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Images (from top left): LosAltosHome1.jpg; LosAltosHome2.jpg; LosAltosHome3.jpg; LosAltosHome4.jpg; LosAltosHome5.jpg; LosAltosHome6.jpg; LosAltosHome7.jpg (PHOTO CAPTIONS available at end of article.)
Silicon Valley dream home has large Schweiss hydraulic glass great room curtain wall
FAIRFAX, Minn., September 5, 2018 – This ultra-contemporary California project, the creation of the award-winning architectural firm of M•Designs Architects and a Silicon Valley tech entrepreneur, is an example of architectural design and engineering at the forefront of smart, sustainable living in the 21st century.
The home is owned by Malika Junaid, principal at M•Designs, and Junaid Qurashi, a tech entrepreneur and engineer, and is situated in a very scenic location overlooking the San Francisco Bay and northern Silicon Valley in Los Altos Hills, Calif.
The soaring ceilings of the Great Room of this 9,000-plus square foot new home is where every aspect of modern living can be experienced. And at the center of the Great Room is a circular glass-floored dining area cantilevered over a 60-foot long indoor swimming pool. The floor of the indoor pool is made of miniature mosaic tile, inspired by Michelangelo’s “Hand of God and Adam” in the Sistine Chapel.
The north-facing front façade of the Great Room has a Schweiss Doors hydraulic door measuring 23 feet tall by 36-feet, 7 inches wide. The glass curtain wall-door allows the entire façade of the home to be opened like an aircraft hangar door. The moving wall is equipped with electric photo eye sensors and a door base safety edge.
“The beauty of this is the sun never hits the door and the view overlooks the bay so you always have shade without the sun in your eyes,” Junaid says. “It’s just magical when the door opens up. We decided on a hydraulic door because we needed nearly a 90-degree opening for an unobstructed view and the wall to simply disappear. When the door is open, the majestic oak trees and breathtaking bay area views make the indoors an outdoor living experience.”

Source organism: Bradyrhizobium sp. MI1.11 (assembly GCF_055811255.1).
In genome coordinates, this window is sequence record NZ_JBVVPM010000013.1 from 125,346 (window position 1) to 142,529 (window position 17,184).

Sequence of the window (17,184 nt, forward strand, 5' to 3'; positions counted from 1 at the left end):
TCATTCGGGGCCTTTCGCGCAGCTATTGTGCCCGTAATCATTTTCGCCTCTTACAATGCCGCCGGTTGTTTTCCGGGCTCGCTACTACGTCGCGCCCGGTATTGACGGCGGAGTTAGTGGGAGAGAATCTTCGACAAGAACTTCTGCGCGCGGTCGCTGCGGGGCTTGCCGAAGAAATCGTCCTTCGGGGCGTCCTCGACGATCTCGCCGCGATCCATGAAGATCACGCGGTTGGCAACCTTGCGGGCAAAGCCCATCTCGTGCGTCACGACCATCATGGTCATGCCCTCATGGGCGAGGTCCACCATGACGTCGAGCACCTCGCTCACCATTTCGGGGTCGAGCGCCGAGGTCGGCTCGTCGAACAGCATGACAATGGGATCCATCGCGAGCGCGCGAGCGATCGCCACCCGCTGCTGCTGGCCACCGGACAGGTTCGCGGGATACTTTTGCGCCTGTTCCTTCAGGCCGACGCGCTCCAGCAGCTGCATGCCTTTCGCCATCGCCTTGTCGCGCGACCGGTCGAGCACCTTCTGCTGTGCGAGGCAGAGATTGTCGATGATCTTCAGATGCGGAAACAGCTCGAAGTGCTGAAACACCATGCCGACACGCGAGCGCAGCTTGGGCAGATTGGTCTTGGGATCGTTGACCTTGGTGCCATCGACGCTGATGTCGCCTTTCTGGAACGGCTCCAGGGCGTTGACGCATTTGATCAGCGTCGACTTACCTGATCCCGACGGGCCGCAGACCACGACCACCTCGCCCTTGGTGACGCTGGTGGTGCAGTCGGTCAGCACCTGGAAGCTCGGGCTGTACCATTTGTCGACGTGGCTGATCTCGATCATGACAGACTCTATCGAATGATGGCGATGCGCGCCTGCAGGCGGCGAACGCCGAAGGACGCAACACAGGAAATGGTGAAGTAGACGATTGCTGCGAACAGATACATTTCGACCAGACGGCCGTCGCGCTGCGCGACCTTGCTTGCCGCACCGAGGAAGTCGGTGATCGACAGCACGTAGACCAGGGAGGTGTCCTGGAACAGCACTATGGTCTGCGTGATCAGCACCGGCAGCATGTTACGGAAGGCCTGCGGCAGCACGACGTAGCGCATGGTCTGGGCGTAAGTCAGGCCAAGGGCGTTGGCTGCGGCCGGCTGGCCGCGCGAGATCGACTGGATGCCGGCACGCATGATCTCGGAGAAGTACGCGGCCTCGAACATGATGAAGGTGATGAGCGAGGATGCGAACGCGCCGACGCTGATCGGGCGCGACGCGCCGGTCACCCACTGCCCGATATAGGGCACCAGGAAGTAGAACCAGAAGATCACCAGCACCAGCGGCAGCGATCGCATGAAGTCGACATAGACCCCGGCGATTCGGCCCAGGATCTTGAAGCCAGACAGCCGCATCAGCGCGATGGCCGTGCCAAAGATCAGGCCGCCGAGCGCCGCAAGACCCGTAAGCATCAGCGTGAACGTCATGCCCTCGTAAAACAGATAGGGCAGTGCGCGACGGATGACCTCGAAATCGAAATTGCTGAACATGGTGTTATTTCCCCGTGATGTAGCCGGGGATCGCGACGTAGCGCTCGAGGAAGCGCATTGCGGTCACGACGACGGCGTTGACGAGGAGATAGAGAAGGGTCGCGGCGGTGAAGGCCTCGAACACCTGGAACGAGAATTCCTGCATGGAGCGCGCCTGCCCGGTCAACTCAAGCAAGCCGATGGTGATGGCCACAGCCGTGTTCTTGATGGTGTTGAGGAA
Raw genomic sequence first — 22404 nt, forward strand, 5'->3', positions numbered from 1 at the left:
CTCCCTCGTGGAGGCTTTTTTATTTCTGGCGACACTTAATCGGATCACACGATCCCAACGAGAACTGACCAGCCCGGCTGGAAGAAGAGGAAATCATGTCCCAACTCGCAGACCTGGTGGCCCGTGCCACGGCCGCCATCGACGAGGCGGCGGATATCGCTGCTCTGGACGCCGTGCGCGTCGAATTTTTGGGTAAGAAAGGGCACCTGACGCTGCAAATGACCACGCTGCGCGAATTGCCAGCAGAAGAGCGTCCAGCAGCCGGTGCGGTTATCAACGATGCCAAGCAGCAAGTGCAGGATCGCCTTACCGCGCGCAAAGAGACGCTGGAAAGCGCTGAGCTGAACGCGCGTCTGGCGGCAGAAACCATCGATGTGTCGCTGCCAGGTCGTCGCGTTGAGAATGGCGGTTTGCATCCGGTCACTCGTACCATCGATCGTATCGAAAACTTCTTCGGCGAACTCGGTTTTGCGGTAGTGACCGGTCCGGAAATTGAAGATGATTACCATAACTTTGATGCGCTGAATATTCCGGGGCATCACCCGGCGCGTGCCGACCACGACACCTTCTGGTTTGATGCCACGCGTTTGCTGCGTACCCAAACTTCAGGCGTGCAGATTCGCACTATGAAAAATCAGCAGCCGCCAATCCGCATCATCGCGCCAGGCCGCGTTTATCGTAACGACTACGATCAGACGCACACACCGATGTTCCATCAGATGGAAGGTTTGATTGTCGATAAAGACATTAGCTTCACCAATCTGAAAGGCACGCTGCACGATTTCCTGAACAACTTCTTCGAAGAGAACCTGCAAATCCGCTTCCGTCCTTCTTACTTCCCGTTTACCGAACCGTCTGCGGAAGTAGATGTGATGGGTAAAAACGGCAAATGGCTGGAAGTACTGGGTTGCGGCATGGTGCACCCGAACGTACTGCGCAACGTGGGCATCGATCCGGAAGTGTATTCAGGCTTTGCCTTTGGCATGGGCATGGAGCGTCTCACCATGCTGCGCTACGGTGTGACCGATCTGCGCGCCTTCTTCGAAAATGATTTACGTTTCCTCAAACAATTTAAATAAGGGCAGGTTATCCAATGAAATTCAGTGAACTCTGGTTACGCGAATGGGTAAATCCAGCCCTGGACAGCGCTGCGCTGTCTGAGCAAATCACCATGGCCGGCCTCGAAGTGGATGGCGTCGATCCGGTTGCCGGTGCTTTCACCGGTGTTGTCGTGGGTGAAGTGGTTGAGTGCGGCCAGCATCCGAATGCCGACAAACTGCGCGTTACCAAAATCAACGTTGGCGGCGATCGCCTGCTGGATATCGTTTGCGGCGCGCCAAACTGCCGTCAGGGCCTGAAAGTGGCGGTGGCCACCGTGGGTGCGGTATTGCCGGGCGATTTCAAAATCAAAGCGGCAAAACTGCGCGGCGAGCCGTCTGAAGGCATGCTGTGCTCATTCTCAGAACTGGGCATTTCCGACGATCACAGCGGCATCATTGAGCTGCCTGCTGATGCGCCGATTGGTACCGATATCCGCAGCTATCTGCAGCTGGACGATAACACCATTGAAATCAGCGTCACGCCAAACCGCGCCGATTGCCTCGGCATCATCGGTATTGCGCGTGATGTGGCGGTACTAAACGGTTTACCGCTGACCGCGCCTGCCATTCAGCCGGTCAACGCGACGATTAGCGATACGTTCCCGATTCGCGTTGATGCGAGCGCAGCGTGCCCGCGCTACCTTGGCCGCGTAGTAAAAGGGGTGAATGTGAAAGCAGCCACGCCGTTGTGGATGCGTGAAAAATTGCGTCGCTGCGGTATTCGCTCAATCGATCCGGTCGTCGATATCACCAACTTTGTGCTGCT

Triple glass from Viracon was used on the door, adding approximately 10,000 pounds to the frame. It’s double pane where one side is laminated and the other side is tempered on the bottom in case the glass would ever break. The door was installed by ABS Builders of Maxwell, Calif., and MB Construction of Hayward, Calif.
“When we decided to do this feature, we looked into different companies, but at the end settled on Schweiss Doors,” Junaid says. “Brent and the Schweiss team were extremely helpful throughout the process. It was a complex project; a great deal of credit goes to Schweiss engineers and Hohback Lewin Engineers of Palo Alto, Calif., to help us achieve our design vision.”
Being in the Silicon Valley, this residence is the epitome of the next generation smart home automation and state-of-the-art audio/visual experience. The residence takes sustainable living to the next level. Green elements include highly efficient aluminum floor heating, rainwater harvesting, gray water recycling, solar photovoltaic panels, dehumidification and a fresh-air circulation system for optimal health and comfort for the family. Interior circulation is achieved through the use of stainless steel staircases, glass bridges and a Jetsons-style clear vacuum elevator.
After two years of construction, the home was featured in the Silicon Valley Modern Home Tour and is being submitted for various architectural awards.
Schweiss Doors is the premier manufacturer of hydraulic and bifold liftstrap doors. Doors are custom made to any size for any type of new or existing building for architects and builders determined to do amazing things with their buildings, including the doors. Schweiss also offers a cable to liftstrap conversion package. For more information, visit www.bifold.com.
LosAltosHome1: The Great Room of this ultra-contemporary 9,991-square-foot Silicon Valley home has soaring ceilings and natural light flowing uninterrupted through a glass Schweiss Doors hydraulic system curtain wall measuring 23 feet tall by 36 feet. It can be opened fully to create a true indoor/outdoor experience.
LosAltosHome2: When fully extended, the 23-foot by 36-foot glass hydraulic door gives an unobstructed view of the San Francisco Bay and keeps everything dry underneath it.
LosAltosHome3: The center of the Great Room with its circular glass-floored dining area cantilevered over a 60-foot long indoor swimming pool looks out over the scenic Bay and Silicon Valley. The floor of the indoor pool is made of miniature mosaic tile inspired by Michelangelo’s “Hand of God and Adam” in the Sistine Chapel.
LosAltosHome4: The cantilevered dining table is the centerpiece of the Great Room. The hydraulic glass curtain wall door gets lots of use and is opened on a weekly basis or more.
LosAltosHome5: The circular dining table is situated just above the pool beneath it.
LosAltosHome6: Inside the Great Room, to the left, is a huge kitchen with a 19-foot cantilevered island cooking surface. To the right is the family room with a three-sided glass fireplace.
LosAltosHome7: This aerial view shows how the hydraulic door was lifted into place over the roof of the home with the use of a large crane.